Doug's Backup Philosophy

January 22, 2021  •  Leave a Comment

Whatever can go wrong will go wrong.  But maybe you have been lucky and have not experienced a hard drive failure.  There are many ways to lose your data.  It could be a hardware failure, an accidental deletion, a software issue, malware (such as ransomware), a natural disaster, or even an accidental event such as dropping your data drive.  It is very unlikely that all possible disasters will happen to you.   And, yes each one of these is a disaster.  However, if you are diligent with your backups, you can recover from just about any disaster.   I implore that you have some form of backup of your photos.  In this blog post, I share my process and how it evolved over time to what it is today.

Let's start with some basics.  There should be three copies of every photo and one of those three should be off-site.  If you are just starting, the cheapest and fastest start is to use Local-Only backups.  If you have sufficient funds you should be using all three methods below and that is what I am doing.  Think of it this way.  I have seen requests on the Internet where some are willing to pay high dollar to recover their only copy of their files.  The cost of using all three methods below would have been a fraction of what they are willing to pay to recover.

As a real-life example, a friend's hard drive with the only copy of their photos began failing to be recognized by any computer and they thought all was lost.  I was given the hard drive and with some hard work ahead of me.  With some luck and geek ingenuity, I was able to get the drive recognized and slowly copy all the photos to a fresh drive.  The failing drive was so bad that it took about 3 days of copying to complete the job of about 3 TBs of photos.  It should have been able to be copied in a couple of hours at most.  The excitement of the recovery was awesome, but not worth the stress.

Local-Only backups:

So, let's start off simple with a backup to an additional harddrive.  This is the easiest and first step to avoid loss due to a single hard drive failure or accidental deletion of all or a portion of your files.  It will also protect your files from corruption and hopefully a ransomware attack.  If this is all you do for backups it is a start, but you should consider more.  But, for now, let's assume this is all you are doing it is better than nothing.  If that is true, here are some recommendations.

  • Backup Drive should be a removable drive that can be mobile 
  • The backup drive should only be connected to perform backups
  • The backup drive should not be stored in the same room as your computer
  • If possible create a second backup drive to store at a friend or relative's house

Benefits of the local drive backup

  • Inexpensive
  • Fast to backup
  • Ease of access to recover

Disadvantages of the local backup

  • Typically manual process
  • Human error to miss some folders/files
  • Easy to forget and backups become stale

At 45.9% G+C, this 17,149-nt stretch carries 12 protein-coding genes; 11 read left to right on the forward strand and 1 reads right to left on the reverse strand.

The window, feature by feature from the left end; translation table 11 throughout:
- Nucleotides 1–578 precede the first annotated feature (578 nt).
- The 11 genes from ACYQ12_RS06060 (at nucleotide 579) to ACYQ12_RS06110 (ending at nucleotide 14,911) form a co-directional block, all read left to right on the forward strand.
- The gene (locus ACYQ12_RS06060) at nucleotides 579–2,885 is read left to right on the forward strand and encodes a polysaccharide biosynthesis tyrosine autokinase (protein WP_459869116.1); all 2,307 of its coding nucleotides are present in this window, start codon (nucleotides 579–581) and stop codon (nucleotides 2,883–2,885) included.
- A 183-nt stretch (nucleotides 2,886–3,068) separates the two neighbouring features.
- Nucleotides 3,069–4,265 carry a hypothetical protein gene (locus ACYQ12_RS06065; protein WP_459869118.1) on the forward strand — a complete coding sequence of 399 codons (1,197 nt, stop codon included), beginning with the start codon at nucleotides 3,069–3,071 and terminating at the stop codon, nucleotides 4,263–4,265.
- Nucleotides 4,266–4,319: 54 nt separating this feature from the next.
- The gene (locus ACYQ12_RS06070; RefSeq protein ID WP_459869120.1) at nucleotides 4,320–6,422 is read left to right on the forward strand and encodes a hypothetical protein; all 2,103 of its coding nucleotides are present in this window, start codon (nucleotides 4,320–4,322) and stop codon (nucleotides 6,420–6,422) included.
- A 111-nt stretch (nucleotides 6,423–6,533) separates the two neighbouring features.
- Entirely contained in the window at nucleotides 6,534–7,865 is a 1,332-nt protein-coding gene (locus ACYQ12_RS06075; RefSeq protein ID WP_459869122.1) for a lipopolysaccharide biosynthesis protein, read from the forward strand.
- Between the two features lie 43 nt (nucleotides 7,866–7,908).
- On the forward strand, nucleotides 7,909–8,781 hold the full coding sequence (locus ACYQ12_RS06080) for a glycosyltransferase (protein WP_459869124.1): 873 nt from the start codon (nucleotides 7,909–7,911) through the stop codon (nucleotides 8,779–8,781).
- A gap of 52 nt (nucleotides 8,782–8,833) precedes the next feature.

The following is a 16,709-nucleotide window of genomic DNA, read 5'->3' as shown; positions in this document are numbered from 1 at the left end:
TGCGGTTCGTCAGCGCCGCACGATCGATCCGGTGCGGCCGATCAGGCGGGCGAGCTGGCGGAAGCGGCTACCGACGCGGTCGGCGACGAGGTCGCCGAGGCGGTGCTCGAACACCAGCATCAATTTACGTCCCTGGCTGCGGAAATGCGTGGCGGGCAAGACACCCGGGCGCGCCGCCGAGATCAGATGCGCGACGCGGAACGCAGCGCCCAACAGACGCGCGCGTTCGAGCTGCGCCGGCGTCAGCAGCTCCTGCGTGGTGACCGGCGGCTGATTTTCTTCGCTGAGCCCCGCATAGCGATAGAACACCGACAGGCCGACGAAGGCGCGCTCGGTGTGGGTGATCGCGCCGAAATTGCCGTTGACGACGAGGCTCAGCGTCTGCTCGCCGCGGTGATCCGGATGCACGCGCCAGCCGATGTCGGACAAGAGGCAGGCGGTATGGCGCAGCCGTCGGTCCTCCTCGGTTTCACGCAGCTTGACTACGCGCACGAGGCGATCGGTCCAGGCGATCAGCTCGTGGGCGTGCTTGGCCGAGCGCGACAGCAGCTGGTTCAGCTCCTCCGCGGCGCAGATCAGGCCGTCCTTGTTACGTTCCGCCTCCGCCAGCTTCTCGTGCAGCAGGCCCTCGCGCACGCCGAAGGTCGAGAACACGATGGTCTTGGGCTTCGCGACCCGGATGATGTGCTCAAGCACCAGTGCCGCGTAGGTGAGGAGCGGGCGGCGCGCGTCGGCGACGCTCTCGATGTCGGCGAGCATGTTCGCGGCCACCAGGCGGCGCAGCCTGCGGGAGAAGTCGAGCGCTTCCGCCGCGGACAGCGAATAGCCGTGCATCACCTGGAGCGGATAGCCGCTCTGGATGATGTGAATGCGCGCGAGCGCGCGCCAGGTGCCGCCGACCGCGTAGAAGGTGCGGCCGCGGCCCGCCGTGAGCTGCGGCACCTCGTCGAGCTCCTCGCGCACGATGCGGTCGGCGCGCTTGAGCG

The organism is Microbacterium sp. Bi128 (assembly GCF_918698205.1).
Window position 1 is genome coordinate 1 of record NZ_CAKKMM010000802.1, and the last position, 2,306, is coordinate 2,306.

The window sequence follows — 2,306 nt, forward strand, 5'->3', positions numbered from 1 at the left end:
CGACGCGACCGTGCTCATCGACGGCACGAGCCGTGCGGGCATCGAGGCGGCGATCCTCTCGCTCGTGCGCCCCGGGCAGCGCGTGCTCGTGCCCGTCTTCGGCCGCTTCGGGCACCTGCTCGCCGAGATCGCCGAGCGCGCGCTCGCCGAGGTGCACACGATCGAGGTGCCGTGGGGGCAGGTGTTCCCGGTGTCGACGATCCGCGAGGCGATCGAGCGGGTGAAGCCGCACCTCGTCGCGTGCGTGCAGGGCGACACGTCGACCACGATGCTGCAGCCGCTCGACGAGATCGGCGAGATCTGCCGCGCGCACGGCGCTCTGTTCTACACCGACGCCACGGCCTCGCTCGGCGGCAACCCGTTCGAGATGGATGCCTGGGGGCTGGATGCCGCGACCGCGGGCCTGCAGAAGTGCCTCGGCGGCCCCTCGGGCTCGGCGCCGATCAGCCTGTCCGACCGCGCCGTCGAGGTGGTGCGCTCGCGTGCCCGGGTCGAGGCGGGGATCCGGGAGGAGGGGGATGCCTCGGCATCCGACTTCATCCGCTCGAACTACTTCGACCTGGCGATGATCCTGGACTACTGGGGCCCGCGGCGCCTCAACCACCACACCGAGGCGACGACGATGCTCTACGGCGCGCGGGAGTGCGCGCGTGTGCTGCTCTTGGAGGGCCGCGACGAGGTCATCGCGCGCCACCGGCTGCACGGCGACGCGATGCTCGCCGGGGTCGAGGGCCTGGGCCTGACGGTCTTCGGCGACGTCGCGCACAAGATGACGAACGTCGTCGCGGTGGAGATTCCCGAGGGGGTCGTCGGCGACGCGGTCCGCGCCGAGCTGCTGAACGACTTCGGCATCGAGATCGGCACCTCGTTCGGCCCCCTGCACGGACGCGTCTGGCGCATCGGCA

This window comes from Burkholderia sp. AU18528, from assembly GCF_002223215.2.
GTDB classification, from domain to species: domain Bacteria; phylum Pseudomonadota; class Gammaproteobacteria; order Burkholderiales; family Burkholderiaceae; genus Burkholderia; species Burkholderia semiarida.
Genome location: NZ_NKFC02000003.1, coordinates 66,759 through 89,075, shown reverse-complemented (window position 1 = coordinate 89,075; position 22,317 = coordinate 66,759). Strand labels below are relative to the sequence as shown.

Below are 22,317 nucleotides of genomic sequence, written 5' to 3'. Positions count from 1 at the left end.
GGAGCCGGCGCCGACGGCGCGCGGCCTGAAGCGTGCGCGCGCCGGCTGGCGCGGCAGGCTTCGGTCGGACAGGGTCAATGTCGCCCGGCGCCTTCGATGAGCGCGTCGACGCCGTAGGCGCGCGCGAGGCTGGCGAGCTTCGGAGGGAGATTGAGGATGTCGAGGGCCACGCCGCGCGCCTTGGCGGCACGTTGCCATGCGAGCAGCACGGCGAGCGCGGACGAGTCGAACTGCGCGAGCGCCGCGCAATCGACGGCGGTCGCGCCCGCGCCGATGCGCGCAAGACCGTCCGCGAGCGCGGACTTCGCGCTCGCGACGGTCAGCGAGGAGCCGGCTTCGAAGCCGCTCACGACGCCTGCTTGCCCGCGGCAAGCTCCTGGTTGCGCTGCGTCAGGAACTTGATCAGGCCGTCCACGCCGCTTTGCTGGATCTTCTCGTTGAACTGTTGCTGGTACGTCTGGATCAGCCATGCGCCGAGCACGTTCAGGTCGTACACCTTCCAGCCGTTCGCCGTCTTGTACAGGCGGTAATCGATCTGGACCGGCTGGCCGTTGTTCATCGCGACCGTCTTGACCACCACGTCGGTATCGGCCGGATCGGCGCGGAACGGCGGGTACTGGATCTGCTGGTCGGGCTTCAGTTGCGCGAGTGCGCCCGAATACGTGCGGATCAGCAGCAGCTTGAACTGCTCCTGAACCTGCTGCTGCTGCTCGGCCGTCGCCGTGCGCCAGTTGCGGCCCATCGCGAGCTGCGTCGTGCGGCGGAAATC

• Not protected from a natural disaster

Use Alternate Media

I am not going to give this method much attention due to the volume of media needed to create a backup.  In the past, data was not as large (file size and number of files).  This made using alternate media such as CDs or DVDs a viable option.  Even if you were to get high-density DVDs you will still be limited to 4 GB per DVD.  Some of my edited photos are greater than 1 GB in size.  Most of my RAW photos are 30 to 40 MBs.  So using this as an alternate media to not be a likely candidate.

So, instead of alternate media, use the same type of media to have two local copies of all your photos.

Benefits of alternate media

  • Gives you a second chance if the first backup is not working
  • Inexpensive
  • Fast to backup
  • Ease of access to recover

Disadvantages of alternate media

  • Typically manual process
  • Human error to miss some folders/files
  • Easy to forget and backups become stale
  • Not protected from a natural disaster
     

Off-Site Backup

With today's automatic backup options to various cloud providers, there is no excuse to not have your photos in a cloud storage location.  I am using BackBlaze.  Backblaze is automatic and will backup new files as they are added.  There are other options, but BackBlaze seems to be the solution of choice by many photographers.  Setup is easy and relatively inexpensive.

Advantages of off-line backups

  • The backups are automatic
  • Protection from natural disasters
  • For the amount of storage used it is not expensive
  • Protection from deleted files ( Deleted files are kept for 30 days after deletion - a BackBlaze feature )
    • BackBlaze allows deletion to remain for one year for an additional two dollars a month as of writing this blog

Disadvantages of off-line backups

  • Not free
  • The initial backup can take a long time to complete.  It could take multiple weeks or months depending on your network connection and amount of data to backup

 


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I am glad you found my blog.  I am a photographer with a passion for awesome shots.  I go to great lengths to capture many of my photos.  I will re-visit a location over and over knowing there is a spectacular photo just waiting to be had if I am there at the right time.   I also enjoy finding how to do some abstract projects (check out my time-lapse post) and will be writing about them.

Send me a note via my contact page for some projects you would like to see me try and write about.  I am not afraid to try almost any project.  Doing the obscure forces me to do things that I don't do with the typical photo shoot and helps me learn even more.


 
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